One last interesting aspect of “The Tears of Nature” is that Tan Dun suggests, in his introduction to the score, that each of the three movements can be played individually and that the concerto as a whole is “ideally programmed in the first half with Stravinsky’s Rite of Spring in the second half as the piece was commissioned to commemorate the 100th anniversary of The Rite of Spring.”

That won’t be the case this weekend, as the program will conclude with a much earlier work by a Russian composer, Tchaikovsky’s Symphony No. 2, nicknamed the “Little Russian” for its use of folk material from Ukraine (a.k.a. “Little Russia”). Given that Big Russia is currently trying (as it has in the past) to take over Ukraine whether the latter likes it or not, the inclusion of the work this weekend turns out to be unexpectedly timely.  

Tchaikovsky circa 1872

Ironically, Tchaikovsky’s use of those folk songs was seen as an expression of Russian rather than Ukrainian nationalism because when the work was composed in 1872, most of Ukraine was firmly in the possession of the Russian Empire. The group of nationalist composers known as “The Russian Five” (Borodin, Balakirev, César Cui, Mussorgsky, and Rimski-Korsakov) were particularly taken with it because of the way Tchaikovsky infused the entire work with the harmonic and melodic characteristics of Russian folk material. By 1880, though, the composer had changed his mind, producing a more streamlined revision that is the one usually heard today.

That’s the one you’ll hear this weekend and also the one in my Spotify playlist, since recordings of the original are hard to find. That said, Geoffrey Simon’s London Symphony Orchestra recording of the original can be heard on YouTube. Or, if you just want to compare the two very different versions of the first movement (which is where Tchaikovsky made the biggest changes), the recording by Mikhail Pletnev and the Russian National Orchestra in my playlist incudes both.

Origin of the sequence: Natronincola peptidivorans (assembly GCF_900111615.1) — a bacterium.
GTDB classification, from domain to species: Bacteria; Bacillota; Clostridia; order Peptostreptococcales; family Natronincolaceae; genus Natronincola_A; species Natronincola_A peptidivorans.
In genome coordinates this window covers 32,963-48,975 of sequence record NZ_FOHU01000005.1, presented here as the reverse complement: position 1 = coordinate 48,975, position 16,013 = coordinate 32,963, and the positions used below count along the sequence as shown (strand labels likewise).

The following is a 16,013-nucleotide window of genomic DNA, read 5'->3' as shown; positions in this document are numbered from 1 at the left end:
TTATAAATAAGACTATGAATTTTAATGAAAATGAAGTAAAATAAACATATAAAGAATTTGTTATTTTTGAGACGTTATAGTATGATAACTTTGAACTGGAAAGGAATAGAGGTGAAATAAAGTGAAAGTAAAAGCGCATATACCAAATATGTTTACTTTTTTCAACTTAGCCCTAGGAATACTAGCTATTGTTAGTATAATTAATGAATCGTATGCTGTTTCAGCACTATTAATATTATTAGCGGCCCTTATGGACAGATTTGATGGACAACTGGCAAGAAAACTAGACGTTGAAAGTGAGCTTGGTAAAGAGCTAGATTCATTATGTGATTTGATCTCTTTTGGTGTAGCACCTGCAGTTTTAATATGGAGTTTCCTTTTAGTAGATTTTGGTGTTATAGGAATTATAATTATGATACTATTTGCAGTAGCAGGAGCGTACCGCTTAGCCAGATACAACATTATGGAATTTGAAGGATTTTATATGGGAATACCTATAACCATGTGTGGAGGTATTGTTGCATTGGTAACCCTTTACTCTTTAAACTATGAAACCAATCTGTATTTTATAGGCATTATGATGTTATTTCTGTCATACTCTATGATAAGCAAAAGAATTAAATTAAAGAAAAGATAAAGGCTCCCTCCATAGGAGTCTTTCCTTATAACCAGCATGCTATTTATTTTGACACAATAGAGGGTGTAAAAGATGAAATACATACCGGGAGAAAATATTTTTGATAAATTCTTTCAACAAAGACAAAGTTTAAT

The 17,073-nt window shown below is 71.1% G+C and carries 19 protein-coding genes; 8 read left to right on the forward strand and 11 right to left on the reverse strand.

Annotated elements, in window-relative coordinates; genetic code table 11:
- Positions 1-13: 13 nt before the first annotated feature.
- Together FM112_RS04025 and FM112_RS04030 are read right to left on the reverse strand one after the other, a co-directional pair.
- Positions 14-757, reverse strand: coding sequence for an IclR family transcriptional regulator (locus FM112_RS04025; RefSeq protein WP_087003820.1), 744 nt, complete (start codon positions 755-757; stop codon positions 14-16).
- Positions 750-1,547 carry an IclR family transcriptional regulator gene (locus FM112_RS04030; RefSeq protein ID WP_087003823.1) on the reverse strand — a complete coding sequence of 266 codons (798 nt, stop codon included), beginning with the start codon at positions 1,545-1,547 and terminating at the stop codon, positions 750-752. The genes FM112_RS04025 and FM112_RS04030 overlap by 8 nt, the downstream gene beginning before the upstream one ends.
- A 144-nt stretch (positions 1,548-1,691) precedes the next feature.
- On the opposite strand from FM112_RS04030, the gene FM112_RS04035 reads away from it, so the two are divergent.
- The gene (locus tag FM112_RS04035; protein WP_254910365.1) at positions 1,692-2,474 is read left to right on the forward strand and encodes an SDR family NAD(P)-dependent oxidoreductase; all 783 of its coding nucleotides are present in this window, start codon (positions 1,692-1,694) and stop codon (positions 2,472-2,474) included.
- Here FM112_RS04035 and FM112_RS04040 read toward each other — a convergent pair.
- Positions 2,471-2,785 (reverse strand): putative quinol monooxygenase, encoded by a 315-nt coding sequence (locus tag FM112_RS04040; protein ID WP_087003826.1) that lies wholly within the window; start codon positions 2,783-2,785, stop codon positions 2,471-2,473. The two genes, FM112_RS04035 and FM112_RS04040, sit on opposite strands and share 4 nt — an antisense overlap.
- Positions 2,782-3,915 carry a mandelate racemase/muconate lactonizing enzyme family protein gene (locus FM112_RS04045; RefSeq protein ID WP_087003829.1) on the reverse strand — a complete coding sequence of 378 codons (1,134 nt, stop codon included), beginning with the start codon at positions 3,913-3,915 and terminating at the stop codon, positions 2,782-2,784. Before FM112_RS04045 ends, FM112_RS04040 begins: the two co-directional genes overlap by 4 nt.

I am, in any case, an admirer of Tchaikovsky’s first three symphonies. In my view, they don’t get nearly the respect they deserve, so it's delightful to see this one on an SLSO program for the first time in nearly a decade.

Finally, for those of you interested in a sample of guest conductor Chan's work, the January 31 episode of SymphonyCast consists of Chan conducting the Los Angeles Philharmonic Orchestra in a special Chinese New Year program. It's a mix of music by both Chinese and Western composers, opening with Li Huanzhi's rousing "Spring Festival Overture." As I write this, it's helping warm up my brain having spent the last half-hour shoveling snow. Chan is also well-represented on YouTube with videos of her conducting Tchaikovsky's Symphony No. 5 and Rimski-Korsakov's "Sheherazade" with the Rotterdam Philharmonic.

The Essentials: Conductor Elim Chan conducts the St. Louis Symphony Orchestra and soloist Martin Grubinger in Tan Dun’s percussion concerto “The Tears of Nature” and the 1880 revision of Tchaikovsky’s Symphony No. 2  (“Little Russian”) Saturday at 8 pm and Sunday at 3 pm, February 5 and 6. Performances take place at Powell Symphony Hall in Grand Center. Saturday’s concert will also be broadcast live on St. Louis Public Radio and Classical 103.7 both over the air and on the Internet.